Retiform Hemangioendothelioma

Maged F Botros*, I. Abdo*, S. Foda*, H. Amer*, N. Attia*, S. Saad*, G. Foda*, M. Esmat*, A.B. Zaghloul*, M.El-Darouty** and M. A. Abdallah***


Egyptian Dermatology Online Journal 1 (1): 7, June2005

*Al-Hod Al-Marsoud Hospital Ministry of Health, Cairo, Egypt,
** Department of Dermatology, Cairo University, Egypt,
*** Department of Dermatology, Ain Shams University, Cairo, Egypt.

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A 30-year-old female presented with multiple, erythematous, velvety, slowly growing, asymptomatic nodules on the scalp of two-year duration. Biopsy revealed a vascular tumor with arborizing blood vessels arranged in a retiform pattern, lined with hobnail endothelial cells that stained positively with CD34, with few intravascular papillae. Two year follow up of the case after surgical excision showed multiple recurrences but with no metastasis.


Retiform hemangioendothelioma (RH) is a rare, recently described variant of low-grade angiosarcoma, characterized by indolent clinical behavior and closely related to Dabska's tumor (DT). Calonje et al. first described the tumor in 1994[1].

    Most of the tumors presented within the second to fourth decades of life, with no sex predilection. Most reported cases were seen in the upper and lower limbs [1, 2, 3, 4].

    RH usually occurs as a single lesion, but multiple lesions affecting different anatomical sites were reported afterwards[2].

Case Presentation

A 30-year-old female presented with a 2-year history of multiple rose-colored nodules of velvety surface, on the scalp and nape of the neck. The nodules were slowly increasing in size and number. Lesions were asymptomatic apart from discomfort upon combing the hair, and occasional bleeding. There were no other complaints or physical signs, nor was there any local lymph node enlargement (Fig 1).

A 6 mm punch biopsy was taken, and histopathological examination revealed numerous dilated vascular spaces in the lower dermis, showing very characteristic arborizing blood vessels, arranged in a retiform pattern [reminiscent of normal rete testis (Fig 2)].

These blood vessels were lined by monomorphic endothelial cells, with prominent apical nuclei, and scanty cytoplasm. These cells are described as having a hobnail or matchstick appearance. Occasional intravascular papillae with hyaline collagenous cores can be seen in some of these vessels (Fig 2). Staining with CD34, which is an endothelial marker, was positive, restricted to the intravascular endothelial cells.

Our final diagnosis was thus retiform hemangioendothelioma.

Figure 1Figure 2
Retiform hemangioendothelioma: multiple lesions on the scalp. H&E section: numerous dilated vascular spaces in the lower dermis, showing very characteristic arborizing blood vessels, arranged in a retiform pattern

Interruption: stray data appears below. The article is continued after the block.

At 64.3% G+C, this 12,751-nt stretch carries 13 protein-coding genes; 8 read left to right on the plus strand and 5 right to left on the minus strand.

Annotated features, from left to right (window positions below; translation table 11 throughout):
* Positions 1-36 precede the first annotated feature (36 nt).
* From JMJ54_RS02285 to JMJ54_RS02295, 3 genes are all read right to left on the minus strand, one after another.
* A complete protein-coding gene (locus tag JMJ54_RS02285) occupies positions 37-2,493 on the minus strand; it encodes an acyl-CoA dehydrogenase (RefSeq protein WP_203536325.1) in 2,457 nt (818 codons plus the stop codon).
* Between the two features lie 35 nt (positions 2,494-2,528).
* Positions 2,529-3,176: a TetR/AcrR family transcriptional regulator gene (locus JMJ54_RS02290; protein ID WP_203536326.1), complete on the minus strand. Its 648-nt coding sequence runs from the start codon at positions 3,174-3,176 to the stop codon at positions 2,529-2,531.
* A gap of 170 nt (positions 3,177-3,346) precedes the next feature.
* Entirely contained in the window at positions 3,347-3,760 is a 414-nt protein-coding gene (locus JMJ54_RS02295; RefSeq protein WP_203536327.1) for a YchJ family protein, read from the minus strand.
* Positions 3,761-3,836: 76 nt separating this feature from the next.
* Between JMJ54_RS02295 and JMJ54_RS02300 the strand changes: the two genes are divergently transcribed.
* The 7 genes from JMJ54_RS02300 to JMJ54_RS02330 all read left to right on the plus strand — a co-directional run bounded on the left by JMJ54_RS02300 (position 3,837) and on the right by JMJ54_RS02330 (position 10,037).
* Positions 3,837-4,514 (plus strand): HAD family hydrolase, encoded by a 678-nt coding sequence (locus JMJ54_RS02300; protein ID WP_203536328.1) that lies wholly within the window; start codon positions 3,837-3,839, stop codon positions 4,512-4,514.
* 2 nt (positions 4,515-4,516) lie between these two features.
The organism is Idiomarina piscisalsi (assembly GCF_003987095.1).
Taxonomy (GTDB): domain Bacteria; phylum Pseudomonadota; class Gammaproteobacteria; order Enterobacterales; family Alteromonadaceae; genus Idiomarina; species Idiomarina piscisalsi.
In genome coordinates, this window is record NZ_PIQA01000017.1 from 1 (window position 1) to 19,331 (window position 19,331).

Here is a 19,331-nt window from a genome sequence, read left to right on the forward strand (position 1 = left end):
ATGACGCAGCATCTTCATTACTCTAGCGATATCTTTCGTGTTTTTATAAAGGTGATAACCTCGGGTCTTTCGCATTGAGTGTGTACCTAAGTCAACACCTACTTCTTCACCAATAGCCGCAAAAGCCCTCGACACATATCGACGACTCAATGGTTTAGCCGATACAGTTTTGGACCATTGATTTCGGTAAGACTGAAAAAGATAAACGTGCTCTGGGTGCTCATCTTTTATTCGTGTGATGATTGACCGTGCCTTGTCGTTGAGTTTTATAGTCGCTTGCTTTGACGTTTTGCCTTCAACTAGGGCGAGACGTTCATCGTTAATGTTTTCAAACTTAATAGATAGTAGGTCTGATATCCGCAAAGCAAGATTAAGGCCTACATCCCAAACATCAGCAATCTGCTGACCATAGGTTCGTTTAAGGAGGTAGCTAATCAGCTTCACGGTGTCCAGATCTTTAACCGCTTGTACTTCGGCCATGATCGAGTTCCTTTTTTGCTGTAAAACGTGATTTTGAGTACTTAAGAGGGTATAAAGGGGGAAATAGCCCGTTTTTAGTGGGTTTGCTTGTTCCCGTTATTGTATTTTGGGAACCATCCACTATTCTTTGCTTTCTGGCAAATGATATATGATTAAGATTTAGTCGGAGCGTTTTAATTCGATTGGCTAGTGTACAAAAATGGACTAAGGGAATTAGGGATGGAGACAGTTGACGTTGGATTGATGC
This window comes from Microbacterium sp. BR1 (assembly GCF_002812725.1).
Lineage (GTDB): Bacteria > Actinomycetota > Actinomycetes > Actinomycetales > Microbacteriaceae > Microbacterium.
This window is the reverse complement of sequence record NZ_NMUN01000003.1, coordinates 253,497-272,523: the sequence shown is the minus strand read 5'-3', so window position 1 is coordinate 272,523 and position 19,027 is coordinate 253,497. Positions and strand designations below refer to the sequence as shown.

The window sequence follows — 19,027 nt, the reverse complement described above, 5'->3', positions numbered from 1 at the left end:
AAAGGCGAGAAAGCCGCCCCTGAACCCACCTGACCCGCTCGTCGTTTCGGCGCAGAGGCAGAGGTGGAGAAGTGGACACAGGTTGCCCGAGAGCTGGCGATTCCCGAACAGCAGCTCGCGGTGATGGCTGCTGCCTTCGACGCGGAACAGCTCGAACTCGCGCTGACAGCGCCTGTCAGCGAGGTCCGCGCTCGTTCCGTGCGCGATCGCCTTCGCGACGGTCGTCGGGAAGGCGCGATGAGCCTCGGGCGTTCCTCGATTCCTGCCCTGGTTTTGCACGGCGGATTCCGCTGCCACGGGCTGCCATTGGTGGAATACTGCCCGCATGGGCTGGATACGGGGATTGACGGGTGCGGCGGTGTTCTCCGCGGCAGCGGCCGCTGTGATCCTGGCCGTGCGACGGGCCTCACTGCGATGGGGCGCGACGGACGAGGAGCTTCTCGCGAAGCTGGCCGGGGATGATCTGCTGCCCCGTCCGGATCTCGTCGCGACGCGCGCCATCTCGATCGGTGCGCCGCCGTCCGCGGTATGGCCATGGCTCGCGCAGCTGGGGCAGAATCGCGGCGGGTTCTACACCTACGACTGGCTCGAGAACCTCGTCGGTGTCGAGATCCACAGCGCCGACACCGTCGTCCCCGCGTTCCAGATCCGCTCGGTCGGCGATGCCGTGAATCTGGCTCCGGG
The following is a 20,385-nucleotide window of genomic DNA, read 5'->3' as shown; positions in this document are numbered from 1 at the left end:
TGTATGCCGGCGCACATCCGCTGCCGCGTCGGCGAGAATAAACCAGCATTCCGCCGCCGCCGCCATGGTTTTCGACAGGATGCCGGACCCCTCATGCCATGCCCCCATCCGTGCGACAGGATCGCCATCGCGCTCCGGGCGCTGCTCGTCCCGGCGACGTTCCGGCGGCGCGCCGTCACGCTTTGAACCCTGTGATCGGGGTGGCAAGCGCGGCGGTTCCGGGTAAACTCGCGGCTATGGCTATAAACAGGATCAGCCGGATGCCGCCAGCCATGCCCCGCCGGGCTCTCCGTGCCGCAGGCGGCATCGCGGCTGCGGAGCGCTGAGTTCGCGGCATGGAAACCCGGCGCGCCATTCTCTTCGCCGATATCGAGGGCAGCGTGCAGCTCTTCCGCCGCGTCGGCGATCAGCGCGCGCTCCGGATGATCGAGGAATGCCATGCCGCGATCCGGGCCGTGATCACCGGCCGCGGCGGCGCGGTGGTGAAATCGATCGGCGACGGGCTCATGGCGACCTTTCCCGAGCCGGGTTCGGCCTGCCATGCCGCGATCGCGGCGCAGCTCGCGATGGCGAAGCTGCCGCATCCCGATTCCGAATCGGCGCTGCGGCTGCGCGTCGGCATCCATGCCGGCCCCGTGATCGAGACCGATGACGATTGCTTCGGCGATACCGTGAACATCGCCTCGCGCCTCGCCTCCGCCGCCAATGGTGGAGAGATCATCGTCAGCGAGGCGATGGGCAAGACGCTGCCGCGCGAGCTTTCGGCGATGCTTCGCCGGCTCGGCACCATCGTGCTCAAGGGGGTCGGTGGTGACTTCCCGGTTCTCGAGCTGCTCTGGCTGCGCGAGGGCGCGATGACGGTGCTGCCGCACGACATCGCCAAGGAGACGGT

The term low-grade angiosarcoma refers to a group of vascular neoplasms that have a histopathological appearance intermediate between haemangioma and angiosarcoma. This group includes epithelioid hemangioendothelioma, endovascular papillary angioendothelioma (Dabska’s tumor), and retiform hemangioendothelioma[5].

    In the 15 cases of RH, described by Calonje[1], 6 tumors arose on the lower limbs, 4 on the upper limbs, 3 on the trunk, and 1 each on the penis and scalp. Our case is then the second case to be reported to occur on the scalp.

    RH usually occurs as a single lesion. Reports of multiple lesions affecting different anatomical sites were reported afterwards[2]. Our case is  the first case to show multiple lesions affecting one anatomical site.

    The tumor has non-specific clinical features, it may occur in the form of a slowly growing exophytic mass, a plaque-like lesion, or a dermal or subcutaneous nodule. All these presentations are misleading and do not suggest the vascular nature of the tumor[6]. However microscopically it shows very characteristic findings in the form of arborizing blood vessels arranged in a retiform pattern, and lined by monomorphic hobnail endothelial cells, together with occasional intravascular papillae with hyaline cores[1, 2, 3, 4].

    Immunohistochemically, the tumor cells react with endothelial markers; CD31, CD34, Factor VIII related antigen, and bound ulex europaeus agglutinin[11, 3]. In our case, reaction of the tumor cells to CD34 was seen restricted to the intravascular endothelial cells.

    Multiple recurrences are common, but metastasis has so far been reported in only one case, and that is why it is considered a low-grade neoplasm, and there have been no tumor-related deaths[7].

    RH and DT share some common biologic behavior and histologic features. Many authors believe or propose that RH is the adult variant of DT. DT, which mostly occurs in children, shows no retiform architecture, is composed of interconnecting cavernous vascular spaces resembling lymphatics, contains more intravascular papillary projections with central hyalinized collagenous cores and the hobnail endothelial cells are mainly seen in the vessels near the surface[8, 9].

    The most important differential diagnosis of RH is angiosarcoma, which is of great importance for therapeutic and prognostic reasons; however, angiosarcoma presents in a different clinical setting, shows cytologic atypia and mitosis, shows dissection between collagen bundles, and absence of hobnail endothelial cells [10, 11].

    Being a low-grade malignancy, RH needs less aggressive treatment lines. Wide surgical excision is enough, but should be followed up for recurrences[6]. In our case, surgical excision of the tumors was done, and follow-up of the case continued for two years, with many recurrences, but no metastasis was seen.


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